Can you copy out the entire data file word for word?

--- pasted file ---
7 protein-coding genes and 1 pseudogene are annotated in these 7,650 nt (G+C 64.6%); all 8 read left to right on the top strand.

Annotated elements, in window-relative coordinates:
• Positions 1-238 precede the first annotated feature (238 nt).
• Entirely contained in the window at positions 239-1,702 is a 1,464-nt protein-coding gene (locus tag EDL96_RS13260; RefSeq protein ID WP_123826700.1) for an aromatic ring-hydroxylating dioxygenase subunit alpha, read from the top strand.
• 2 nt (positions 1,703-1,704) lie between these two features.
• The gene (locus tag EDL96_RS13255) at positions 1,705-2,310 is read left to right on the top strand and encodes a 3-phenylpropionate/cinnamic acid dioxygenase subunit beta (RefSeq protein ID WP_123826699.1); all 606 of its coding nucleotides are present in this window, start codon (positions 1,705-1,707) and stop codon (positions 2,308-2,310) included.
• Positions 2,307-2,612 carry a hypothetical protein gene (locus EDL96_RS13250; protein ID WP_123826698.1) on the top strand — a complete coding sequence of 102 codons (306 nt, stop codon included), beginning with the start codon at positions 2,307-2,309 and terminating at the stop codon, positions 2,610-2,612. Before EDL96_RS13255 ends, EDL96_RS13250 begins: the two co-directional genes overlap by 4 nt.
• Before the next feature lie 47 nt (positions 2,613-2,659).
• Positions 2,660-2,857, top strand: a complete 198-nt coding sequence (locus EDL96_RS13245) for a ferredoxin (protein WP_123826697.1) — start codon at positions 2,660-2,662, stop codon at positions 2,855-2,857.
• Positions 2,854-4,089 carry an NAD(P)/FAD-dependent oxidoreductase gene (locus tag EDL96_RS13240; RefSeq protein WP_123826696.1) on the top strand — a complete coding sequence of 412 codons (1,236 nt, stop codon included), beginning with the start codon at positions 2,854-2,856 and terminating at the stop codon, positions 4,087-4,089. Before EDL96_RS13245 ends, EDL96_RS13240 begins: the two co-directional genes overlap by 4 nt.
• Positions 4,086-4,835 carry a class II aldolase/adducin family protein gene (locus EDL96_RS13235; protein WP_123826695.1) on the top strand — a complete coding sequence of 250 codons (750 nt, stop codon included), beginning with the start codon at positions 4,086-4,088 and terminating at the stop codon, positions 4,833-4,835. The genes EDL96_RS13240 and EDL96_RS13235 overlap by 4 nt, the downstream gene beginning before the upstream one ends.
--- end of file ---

7 protein-coding genes and 1 pseudogene are annotated in these 7,650 nt (G+C 64.6%); all 8 read left to right on the top strand.

Annotated elements, in window-relative coordinates:
• Positions 1-238 precede the first annotated feature (238 nt).
• Entirely contained in the window at positions 239-1,702 is a 1,464-nt protein-coding gene (locus tag EDL96_RS13260; RefSeq protein ID WP_123826700.1) for an aromatic ring-hydroxylating dioxygenase subunit alpha, read from the top strand.
• 2 nt (positions 1,703-1,704) lie between these two features.
• The gene (locus tag EDL96_RS13255) at positions 1,705-2,310 is read left to right on the top strand and encodes a 3-phenylpropionate/cinnamic acid dioxygenase subunit beta (RefSeq protein ID WP_123826699.1); all 606 of its coding nucleotides are present in this window, start codon (positions 1,705-1,707) and stop codon (positions 2,308-2,310) included.
• Positions 2,307-2,612 carry a hypothetical protein gene (locus EDL96_RS13250; protein ID WP_123826698.1) on the top strand — a complete coding sequence of 102 codons (306 nt, stop codon included), beginning with the start codon at positions 2,307-2,309 and terminating at the stop codon, positions 2,610-2,612. Before EDL96_RS13255 ends, EDL96_RS13250 begins: the two co-directional genes overlap by 4 nt.
• Before the next feature lie 47 nt (positions 2,613-2,659).
• Positions 2,660-2,857, top strand: a complete 198-nt coding sequence (locus EDL96_RS13245) for a ferredoxin (protein WP_123826697.1) — start codon at positions 2,660-2,662, stop codon at positions 2,855-2,857.
• Positions 2,854-4,089 carry an NAD(P)/FAD-dependent oxidoreductase gene (locus tag EDL96_RS13240; RefSeq protein WP_123826696.1) on the top strand — a complete coding sequence of 412 codons (1,236 nt, stop codon included), beginning with the start codon at positions 2,854-2,856 and terminating at the stop codon, positions 4,087-4,089. Before EDL96_RS13245 ends, EDL96_RS13240 begins: the two co-directional genes overlap by 4 nt.
• Positions 4,086-4,835 carry a class II aldolase/adducin family protein gene (locus EDL96_RS13235; protein WP_123826695.1) on the top strand — a complete coding sequence of 250 codons (750 nt, stop codon included), beginning with the start codon at positions 4,086-4,088 and terminating at the stop codon, positions 4,833-4,835. The genes EDL96_RS13240 and EDL96_RS13235 overlap by 4 nt, the downstream gene beginning before the upstream one ends.